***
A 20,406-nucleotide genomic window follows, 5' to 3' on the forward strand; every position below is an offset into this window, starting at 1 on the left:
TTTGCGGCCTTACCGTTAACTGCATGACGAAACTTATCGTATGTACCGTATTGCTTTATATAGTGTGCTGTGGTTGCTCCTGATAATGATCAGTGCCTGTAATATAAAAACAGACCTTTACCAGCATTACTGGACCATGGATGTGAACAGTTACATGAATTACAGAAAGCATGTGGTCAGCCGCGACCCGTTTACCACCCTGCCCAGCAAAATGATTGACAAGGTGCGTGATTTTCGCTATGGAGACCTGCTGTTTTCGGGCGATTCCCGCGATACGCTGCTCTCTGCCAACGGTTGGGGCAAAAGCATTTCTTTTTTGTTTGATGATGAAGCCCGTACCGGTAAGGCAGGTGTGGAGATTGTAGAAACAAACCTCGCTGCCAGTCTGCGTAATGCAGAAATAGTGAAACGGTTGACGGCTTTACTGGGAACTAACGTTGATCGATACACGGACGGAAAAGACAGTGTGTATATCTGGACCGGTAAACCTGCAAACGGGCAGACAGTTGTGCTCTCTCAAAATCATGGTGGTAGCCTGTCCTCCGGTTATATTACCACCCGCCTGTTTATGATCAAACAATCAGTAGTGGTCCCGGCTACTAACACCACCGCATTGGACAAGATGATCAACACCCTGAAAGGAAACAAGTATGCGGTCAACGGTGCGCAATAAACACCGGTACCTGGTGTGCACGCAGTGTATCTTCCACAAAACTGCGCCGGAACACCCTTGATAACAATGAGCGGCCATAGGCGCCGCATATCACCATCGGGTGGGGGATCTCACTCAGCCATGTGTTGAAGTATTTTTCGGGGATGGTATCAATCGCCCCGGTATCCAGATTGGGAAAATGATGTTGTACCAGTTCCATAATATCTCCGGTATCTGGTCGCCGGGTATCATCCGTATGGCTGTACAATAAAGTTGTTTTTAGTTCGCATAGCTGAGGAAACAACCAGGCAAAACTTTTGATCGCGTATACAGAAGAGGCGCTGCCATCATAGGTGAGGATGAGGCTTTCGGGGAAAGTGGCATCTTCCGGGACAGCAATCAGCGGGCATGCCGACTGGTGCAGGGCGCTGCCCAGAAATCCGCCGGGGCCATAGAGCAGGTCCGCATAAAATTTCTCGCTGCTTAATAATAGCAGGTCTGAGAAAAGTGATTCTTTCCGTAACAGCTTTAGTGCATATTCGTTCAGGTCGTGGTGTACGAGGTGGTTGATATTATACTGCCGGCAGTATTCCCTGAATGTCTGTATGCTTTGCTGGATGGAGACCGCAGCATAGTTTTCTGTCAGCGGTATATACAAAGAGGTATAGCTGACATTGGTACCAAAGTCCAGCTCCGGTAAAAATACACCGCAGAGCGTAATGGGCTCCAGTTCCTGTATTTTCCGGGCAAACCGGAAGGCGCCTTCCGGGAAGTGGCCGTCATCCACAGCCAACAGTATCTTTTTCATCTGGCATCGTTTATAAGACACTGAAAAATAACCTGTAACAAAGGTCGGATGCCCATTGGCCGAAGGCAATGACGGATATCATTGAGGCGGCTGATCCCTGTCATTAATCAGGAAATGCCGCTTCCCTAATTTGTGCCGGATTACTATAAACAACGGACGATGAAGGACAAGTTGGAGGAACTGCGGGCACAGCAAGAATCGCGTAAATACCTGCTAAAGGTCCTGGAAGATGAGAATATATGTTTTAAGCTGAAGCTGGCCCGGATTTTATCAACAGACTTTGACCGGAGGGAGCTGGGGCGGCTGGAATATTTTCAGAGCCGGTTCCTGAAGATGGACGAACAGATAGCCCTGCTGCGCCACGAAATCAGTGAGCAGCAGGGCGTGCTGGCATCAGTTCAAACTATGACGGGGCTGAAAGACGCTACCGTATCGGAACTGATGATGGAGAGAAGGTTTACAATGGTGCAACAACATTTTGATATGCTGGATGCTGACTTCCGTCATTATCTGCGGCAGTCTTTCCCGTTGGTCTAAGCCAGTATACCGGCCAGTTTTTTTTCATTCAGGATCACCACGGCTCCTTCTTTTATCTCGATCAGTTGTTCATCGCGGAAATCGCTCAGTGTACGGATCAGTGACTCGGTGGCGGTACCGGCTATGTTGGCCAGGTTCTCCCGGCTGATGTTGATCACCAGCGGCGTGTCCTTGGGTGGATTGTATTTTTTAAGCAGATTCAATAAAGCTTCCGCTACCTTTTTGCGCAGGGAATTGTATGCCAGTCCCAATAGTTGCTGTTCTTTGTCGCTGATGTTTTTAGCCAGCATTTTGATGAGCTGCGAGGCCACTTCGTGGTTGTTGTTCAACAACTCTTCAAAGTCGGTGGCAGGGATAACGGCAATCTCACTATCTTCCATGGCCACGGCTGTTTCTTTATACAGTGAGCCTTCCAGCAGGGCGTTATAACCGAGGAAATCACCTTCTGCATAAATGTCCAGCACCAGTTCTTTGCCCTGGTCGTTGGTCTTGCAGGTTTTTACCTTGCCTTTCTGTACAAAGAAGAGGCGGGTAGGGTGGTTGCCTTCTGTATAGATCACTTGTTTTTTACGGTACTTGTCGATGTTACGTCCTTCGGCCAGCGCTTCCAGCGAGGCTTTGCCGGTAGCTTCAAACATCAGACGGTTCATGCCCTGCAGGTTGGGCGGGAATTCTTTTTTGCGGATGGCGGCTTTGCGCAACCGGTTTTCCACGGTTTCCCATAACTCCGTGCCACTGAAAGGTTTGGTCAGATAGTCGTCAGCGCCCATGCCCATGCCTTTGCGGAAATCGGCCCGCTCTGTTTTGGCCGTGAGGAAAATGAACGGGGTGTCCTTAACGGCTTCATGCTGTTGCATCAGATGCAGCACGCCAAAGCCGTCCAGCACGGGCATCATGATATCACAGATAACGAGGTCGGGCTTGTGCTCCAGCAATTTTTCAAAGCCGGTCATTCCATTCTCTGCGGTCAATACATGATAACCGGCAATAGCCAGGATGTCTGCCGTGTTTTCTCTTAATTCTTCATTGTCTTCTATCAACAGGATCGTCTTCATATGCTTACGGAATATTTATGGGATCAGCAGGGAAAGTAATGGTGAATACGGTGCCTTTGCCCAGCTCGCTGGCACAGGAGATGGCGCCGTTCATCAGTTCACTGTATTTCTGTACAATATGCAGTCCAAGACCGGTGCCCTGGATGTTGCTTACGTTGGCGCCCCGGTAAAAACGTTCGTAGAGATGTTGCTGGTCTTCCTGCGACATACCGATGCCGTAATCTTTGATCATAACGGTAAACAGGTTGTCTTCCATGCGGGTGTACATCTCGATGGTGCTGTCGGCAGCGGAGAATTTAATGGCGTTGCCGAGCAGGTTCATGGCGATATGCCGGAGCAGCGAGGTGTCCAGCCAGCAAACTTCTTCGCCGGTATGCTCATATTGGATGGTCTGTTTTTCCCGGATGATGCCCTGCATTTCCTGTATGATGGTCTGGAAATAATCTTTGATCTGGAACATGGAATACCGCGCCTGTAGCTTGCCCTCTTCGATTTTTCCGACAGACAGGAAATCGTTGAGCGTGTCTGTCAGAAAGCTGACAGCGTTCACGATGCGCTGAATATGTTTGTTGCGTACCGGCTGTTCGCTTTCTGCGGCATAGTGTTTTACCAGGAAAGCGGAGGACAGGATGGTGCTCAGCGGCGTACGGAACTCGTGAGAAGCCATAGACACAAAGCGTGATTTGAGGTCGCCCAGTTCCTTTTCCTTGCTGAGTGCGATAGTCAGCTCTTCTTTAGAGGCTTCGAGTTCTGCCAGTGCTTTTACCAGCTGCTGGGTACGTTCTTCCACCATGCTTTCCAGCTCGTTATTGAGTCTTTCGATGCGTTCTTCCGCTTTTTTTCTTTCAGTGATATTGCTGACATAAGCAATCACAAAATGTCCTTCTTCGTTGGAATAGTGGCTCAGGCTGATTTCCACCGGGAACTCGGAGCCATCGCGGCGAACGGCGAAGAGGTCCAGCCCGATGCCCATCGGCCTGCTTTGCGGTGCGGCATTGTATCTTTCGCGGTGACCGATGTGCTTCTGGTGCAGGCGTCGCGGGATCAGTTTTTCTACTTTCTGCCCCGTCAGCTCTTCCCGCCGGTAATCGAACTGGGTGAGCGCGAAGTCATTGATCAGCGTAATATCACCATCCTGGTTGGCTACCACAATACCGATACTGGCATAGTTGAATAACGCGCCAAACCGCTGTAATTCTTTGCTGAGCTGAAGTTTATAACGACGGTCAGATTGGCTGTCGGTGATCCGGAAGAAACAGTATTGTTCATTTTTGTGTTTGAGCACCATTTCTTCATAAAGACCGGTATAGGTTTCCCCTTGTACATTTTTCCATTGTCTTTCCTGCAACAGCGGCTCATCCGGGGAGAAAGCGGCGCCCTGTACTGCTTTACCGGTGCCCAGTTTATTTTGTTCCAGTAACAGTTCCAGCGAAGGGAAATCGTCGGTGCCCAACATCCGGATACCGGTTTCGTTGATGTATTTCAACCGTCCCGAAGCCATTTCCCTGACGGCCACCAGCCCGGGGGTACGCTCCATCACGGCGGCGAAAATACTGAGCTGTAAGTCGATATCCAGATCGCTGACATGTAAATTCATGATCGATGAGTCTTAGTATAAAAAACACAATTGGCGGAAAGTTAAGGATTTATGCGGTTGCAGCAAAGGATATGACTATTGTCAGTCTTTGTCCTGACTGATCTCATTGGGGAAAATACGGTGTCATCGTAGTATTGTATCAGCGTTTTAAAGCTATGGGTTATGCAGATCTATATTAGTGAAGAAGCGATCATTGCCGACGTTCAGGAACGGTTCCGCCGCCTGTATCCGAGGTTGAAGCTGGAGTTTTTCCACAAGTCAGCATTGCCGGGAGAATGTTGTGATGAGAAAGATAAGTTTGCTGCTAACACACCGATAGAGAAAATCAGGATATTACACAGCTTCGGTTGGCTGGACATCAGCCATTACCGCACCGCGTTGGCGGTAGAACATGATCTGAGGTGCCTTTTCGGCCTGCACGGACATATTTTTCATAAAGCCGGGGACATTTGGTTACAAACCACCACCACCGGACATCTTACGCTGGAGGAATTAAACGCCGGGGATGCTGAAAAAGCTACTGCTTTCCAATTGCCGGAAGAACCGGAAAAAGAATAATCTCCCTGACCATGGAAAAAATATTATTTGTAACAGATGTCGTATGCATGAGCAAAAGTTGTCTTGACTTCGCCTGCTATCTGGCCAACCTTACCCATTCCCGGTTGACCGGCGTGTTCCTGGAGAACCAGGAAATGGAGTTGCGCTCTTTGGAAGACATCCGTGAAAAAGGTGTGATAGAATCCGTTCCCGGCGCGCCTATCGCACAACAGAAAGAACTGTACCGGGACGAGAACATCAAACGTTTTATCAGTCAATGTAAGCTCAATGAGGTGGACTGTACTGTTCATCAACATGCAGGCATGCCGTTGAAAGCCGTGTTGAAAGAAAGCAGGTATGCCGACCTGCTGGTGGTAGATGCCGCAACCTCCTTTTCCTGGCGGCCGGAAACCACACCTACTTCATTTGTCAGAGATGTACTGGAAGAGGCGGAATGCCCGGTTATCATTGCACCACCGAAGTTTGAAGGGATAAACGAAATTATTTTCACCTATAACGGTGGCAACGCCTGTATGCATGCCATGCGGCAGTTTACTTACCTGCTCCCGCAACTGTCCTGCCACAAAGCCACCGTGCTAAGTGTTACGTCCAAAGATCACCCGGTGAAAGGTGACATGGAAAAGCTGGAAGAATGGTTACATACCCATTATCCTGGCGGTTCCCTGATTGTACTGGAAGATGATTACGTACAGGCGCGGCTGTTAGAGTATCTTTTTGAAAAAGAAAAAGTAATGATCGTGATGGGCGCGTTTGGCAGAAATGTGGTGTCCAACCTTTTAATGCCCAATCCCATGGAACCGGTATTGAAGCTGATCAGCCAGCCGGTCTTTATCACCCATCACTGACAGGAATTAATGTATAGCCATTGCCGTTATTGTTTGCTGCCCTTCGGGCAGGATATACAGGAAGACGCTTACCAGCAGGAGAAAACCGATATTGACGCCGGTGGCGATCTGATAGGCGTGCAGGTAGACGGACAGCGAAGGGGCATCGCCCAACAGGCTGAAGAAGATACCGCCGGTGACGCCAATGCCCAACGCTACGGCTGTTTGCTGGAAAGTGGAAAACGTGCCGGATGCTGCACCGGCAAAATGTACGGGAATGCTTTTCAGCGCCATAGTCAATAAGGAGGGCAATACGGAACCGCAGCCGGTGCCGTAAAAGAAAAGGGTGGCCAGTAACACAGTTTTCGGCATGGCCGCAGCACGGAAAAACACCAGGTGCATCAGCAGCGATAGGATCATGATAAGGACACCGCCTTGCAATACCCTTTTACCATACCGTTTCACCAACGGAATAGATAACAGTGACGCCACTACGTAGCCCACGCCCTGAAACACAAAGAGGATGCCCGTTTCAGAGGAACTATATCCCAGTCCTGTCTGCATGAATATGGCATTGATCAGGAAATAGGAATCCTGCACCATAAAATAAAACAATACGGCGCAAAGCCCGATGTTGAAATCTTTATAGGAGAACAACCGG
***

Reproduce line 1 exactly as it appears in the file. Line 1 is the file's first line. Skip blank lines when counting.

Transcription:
A 20,406-nucleotide genomic window follows, 5' to 3' on the forward strand; every position below is an offset into this window, starting at 1 on the left: